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In July 2012, Charlie Craig and David Mullins asked Jack Phillips, owner of Masterpiece Cakeshop, to make a wedding cake to celebrate their same-sex ceremony. In an exchange lasting about 30 seconds, Phillips politely declined, explaining that he would gladly make them any other type of baked item they wanted but that he could not make a cake promoting a same-sex ceremony because of his faith. Craig and Mullins, now represented by the American Civil Liberties Union, immediately left the shop and later filed a complaint with the Colorado Civil Rights Division. The case now goes to the Colorado Court of Appeals as Masterpiece Cakeshop v. Craig.

“Jack, and other cake artists like him – such as those seen on TV shows like ‘Ace of Cakes’ and ‘Cake Boss’ – prepare unique creations that are inherently expressive,” Tedesco explained. “Jack invests many hours in the wedding cake creative process, which includes meeting the clients, designing and sketching the cake, and then baking, sculpting, and decorating it. The ACLU calls Jack a mere ‘retail service provider,’ but, in fact, he is an artist who uses his talents and abilities to create expression that the First Amendment fully protects."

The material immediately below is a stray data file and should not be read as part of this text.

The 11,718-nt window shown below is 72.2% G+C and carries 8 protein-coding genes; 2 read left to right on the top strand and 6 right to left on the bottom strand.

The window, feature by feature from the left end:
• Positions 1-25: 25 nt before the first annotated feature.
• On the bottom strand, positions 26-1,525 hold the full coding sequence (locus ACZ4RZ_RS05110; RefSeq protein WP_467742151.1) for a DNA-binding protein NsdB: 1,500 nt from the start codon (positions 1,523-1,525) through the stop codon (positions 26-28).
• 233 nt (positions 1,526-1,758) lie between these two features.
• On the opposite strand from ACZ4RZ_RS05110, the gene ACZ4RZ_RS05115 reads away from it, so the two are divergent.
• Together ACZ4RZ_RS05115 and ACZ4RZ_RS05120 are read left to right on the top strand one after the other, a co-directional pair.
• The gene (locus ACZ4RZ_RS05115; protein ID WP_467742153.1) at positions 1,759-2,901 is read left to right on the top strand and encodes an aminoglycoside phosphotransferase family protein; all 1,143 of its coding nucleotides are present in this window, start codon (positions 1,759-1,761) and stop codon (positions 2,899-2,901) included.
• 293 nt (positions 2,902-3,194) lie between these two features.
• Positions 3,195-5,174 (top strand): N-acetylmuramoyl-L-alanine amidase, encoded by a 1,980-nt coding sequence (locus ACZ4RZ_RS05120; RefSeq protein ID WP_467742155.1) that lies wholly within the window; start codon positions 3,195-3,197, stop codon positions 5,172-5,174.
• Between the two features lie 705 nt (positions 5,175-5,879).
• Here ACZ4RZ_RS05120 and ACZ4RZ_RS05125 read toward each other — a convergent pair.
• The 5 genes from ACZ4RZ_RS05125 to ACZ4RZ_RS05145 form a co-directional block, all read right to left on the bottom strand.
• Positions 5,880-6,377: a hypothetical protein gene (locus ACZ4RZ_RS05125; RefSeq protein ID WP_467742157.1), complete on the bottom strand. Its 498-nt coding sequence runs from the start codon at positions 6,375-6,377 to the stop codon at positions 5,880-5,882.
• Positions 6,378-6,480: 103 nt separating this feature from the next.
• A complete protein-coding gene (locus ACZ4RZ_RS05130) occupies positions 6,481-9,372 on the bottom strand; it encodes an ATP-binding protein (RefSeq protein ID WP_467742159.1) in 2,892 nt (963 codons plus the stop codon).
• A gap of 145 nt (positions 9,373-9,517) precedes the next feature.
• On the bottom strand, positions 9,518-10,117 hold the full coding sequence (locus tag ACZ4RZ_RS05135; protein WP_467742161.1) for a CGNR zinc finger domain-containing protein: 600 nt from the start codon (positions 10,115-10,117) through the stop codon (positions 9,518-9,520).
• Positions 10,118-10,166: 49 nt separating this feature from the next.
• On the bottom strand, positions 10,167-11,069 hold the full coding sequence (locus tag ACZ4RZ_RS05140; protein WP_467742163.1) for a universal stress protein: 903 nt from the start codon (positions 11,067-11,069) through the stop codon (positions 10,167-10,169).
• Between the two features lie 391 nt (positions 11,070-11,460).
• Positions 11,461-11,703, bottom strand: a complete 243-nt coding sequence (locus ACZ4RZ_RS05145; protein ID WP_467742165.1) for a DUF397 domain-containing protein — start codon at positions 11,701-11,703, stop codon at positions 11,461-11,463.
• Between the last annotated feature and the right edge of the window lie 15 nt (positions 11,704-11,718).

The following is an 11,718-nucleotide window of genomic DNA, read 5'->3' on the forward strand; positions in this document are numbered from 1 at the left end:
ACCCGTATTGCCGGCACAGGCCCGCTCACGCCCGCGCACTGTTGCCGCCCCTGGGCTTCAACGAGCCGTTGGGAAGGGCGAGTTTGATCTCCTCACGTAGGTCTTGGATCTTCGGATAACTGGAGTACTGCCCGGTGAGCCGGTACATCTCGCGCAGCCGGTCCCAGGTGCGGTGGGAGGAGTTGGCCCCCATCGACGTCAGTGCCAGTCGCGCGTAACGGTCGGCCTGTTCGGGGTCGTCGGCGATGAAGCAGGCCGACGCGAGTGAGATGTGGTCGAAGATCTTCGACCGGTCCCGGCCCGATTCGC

Celebrity cake artists have written publicly about their art and the significant expressive work that goes into the artistic design process for wedding cakes.


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Prisoner of conscience Mary Wagner appeals her conviction

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By Tony Gosgnach

TORONTO -- As promised, Mary Wagner has, through her counsel Dr. Charles Lugosi, filed a formal notice of appeal on numerous points regarding her recent, almost two-year-long court case that ended on June 12.

Justice Fergus O’Donnell of the Ontario Court of Justice rejected every application made by the defence – including for access to abortion center records, public funding, standing for a constitutional challenge and for expert witnesses to be heard – before he found Wagner guilty and sentenced her to five months in jail on a charge of mischief and four months on four counts of failing to comply with probation orders.

He further levied two years of probation, with terms that she stay at least 100 metres away from any abortion site. However, because Wagner had spent a greater time in jail than the sentence, she was freed immediately. She had been arrested at the “Women’s Care Clinic” abortion site on Lawrence Avenue West in Toronto on August 15, 2012 after attempting to speak to abortion-bound women there. She then spent the duration of the trial in prison for refusing to sign bail conditions requiring her to stay away from abortion sites.